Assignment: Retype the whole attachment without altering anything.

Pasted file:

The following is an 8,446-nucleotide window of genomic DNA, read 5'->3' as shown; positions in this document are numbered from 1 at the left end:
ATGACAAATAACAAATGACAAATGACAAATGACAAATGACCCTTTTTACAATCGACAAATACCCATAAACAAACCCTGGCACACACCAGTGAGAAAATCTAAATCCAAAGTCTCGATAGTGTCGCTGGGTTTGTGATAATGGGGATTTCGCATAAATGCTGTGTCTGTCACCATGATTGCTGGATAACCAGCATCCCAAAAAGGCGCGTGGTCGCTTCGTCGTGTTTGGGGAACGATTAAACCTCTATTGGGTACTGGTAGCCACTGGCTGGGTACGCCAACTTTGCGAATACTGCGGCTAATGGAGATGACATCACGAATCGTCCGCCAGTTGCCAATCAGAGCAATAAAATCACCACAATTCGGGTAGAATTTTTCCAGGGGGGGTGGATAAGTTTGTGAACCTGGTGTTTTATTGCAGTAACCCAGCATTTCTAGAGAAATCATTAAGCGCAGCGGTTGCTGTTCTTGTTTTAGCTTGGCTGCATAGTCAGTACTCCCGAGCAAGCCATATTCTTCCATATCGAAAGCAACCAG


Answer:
The following is an 8,446-nucleotide window of genomic DNA, read 5'->3' as shown; positions in this document are numbered from 1 at the left end:
ATGACAAATAACAAATGACAAATGACAAATGACAAATGACCCTTTTTACAATCGACAAATACCCATAAACAAACCCTGGCACACACCAGTGAGAAAATCTAAATCCAAAGTCTCGATAGTGTCGCTGGGTTTGTGATAATGGGGATTTCGCATAAATGCTGTGTCTGTCACCATGATTGCTGGATAACCAGCATCCCAAAAAGGCGCGTGGTCGCTTCGTCGTGTTTGGGGAACGATTAAACCTCTATTGGGTACTGGTAGCCACTGGCTGGGTACGCCAACTTTGCGAATACTGCGGCTAATGGAGATGACATCACGAATCGTCCGCCAGTTGCCAATCAGAGCAATAAAATCACCACAATTCGGGTAGAATTTTTCCAGGGGGGGTGGATAAGTTTGTGAACCTGGTGTTTTATTGCAGTAACCCAGCATTTCTAGAGAAATCATTAAGCGCAGCGGTTGCTGTTCTTGTTTTAGCTTGGCTGCATAGTCAGTACTCCCGAGCAAGCCATATTCTTCCATATCGAAAGCAACCAG